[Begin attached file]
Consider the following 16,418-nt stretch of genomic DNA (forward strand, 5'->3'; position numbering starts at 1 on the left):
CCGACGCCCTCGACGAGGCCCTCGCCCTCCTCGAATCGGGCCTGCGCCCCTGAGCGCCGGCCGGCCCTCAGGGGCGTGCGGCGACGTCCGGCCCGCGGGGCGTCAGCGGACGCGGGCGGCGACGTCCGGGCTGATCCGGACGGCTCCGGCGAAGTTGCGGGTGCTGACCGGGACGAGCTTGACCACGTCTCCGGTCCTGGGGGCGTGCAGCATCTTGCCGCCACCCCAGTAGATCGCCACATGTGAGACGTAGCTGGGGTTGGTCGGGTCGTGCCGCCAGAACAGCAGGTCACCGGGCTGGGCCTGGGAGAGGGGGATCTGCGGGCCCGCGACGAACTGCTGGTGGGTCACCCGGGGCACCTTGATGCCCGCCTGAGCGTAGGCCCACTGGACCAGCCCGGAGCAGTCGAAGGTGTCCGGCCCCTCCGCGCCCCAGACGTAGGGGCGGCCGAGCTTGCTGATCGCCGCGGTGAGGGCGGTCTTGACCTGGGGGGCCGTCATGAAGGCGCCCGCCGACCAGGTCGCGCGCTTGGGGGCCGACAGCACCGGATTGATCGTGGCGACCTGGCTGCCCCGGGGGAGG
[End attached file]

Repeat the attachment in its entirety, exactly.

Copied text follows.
Consider the following 16,418-nt stretch of genomic DNA (forward strand, 5'->3'; position numbering starts at 1 on the left):
CCGACGCCCTCGACGAGGCCCTCGCCCTCCTCGAATCGGGCCTGCGCCCCTGAGCGCCGGCCGGCCCTCAGGGGCGTGCGGCGACGTCCGGCCCGCGGGGCGTCAGCGGACGCGGGCGGCGACGTCCGGGCTGATCCGGACGGCTCCGGCGAAGTTGCGGGTGCTGACCGGGACGAGCTTGACCACGTCTCCGGTCCTGGGGGCGTGCAGCATCTTGCCGCCACCCCAGTAGATCGCCACATGTGAGACGTAGCTGGGGTTGGTCGGGTCGTGCCGCCAGAACAGCAGGTCACCGGGCTGGGCCTGGGAGAGGGGGATCTGCGGGCCCGCGACGAACTGCTGGTGGGTCACCCGGGGCACCTTGATGCCCGCCTGAGCGTAGGCCCACTGGACCAGCCCGGAGCAGTCGAAGGTGTCCGGCCCCTCCGCGCCCCAGACGTAGGGGCGGCCGAGCTTGCTGATCGCCGCGGTGAGGGCGGTCTTGACCTGGGGGGCCGTCATGAAGGCGCCCGCCGACCAGGTCGCGCGCTTGGGGGCCGACAGCACCGGATTGATCGTGGCGACCTGGCTGCCCCGGGGGAGG